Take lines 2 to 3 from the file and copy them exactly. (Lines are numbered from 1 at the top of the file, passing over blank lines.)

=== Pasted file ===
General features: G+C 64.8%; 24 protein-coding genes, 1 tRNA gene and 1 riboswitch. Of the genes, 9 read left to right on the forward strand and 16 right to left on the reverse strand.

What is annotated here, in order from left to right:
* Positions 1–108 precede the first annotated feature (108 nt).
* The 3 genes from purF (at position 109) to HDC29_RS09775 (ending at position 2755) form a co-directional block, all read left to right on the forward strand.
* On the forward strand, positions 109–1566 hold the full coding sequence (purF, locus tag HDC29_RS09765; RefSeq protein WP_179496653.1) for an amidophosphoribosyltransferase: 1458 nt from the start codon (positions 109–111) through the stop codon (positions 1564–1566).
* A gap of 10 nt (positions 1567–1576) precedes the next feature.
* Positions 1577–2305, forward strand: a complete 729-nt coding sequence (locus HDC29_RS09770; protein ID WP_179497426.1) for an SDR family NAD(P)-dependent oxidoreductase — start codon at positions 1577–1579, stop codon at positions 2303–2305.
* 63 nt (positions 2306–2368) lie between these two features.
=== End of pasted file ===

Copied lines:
What is annotated here, in order from left to right:
* Positions 1–108 precede the first annotated feature (108 nt).